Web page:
Cal. Exit Exam Fight Continues

K-12 Testing

Two bills to curtail the pending California high-stakes graduation test, backed by a coalition of civil rights and education reform organizations (Examiner, Spring 2005), are progressing through the legislature, but in weakened condition.


AB 1531, introduced by Rep. Karen Bass, would have required districts to adopt performance assessment measures to use as an alternative to the exit test. The bill narrowly passed the Assembly and is in the Senate education committee. The bill now allows districts to create alternative assessment plans or to use multiple assessments including the exit exam. The state would have to approve the plans. Los Angeles Coalition for Educational Justice (CEJ) activist Alex Caputo-Pearl explained this would make organizing in local districts more important.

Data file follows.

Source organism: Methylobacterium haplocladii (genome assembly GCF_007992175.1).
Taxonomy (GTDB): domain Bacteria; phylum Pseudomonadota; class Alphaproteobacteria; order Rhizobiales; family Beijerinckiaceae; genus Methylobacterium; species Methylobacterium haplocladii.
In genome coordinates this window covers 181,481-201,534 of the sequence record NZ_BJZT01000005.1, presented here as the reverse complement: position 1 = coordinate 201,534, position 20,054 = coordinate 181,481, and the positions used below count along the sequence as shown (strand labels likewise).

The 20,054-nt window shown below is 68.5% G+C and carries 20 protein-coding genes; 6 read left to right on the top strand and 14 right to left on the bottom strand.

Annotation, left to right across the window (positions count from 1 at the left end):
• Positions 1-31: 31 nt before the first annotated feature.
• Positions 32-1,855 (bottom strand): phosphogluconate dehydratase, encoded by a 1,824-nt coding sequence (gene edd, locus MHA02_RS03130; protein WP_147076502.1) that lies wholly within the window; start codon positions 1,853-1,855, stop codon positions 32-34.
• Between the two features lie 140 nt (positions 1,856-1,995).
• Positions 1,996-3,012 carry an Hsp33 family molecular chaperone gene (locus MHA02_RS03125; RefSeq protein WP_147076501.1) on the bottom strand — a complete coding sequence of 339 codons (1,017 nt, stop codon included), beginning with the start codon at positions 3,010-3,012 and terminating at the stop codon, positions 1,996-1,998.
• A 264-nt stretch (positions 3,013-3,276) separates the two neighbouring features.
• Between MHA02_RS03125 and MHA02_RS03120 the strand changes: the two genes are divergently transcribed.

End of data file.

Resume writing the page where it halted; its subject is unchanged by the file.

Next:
SB 517, sponsored by Sen. Gloria Romero, would have delayed implementation of the exam until such time as districts had sufficient resources to ensure all students the opportunity to pass the test, but the delay was removed from the bill.


Mike Chavez of Californians for Justice (CfJ), which continues to support the legislation, pointed out that “SB517 would allow us to track the learning conditions faced by students attending schools with the lowest test scores. The state would have to report whether or not schools are providing an equal opportunity to learn for all students.” It has passed the Senate and is in the Assembly education committee.


Activists expect to mobilize in the state capital in the near future to show support for the bills. Should either pass this summer, Gov. Schwarznegger, a strong proponent of the graduation test, will have until the fall to decide whether to sign or veto them.


For more information, contact Mike Chavez, (562) 951-1015;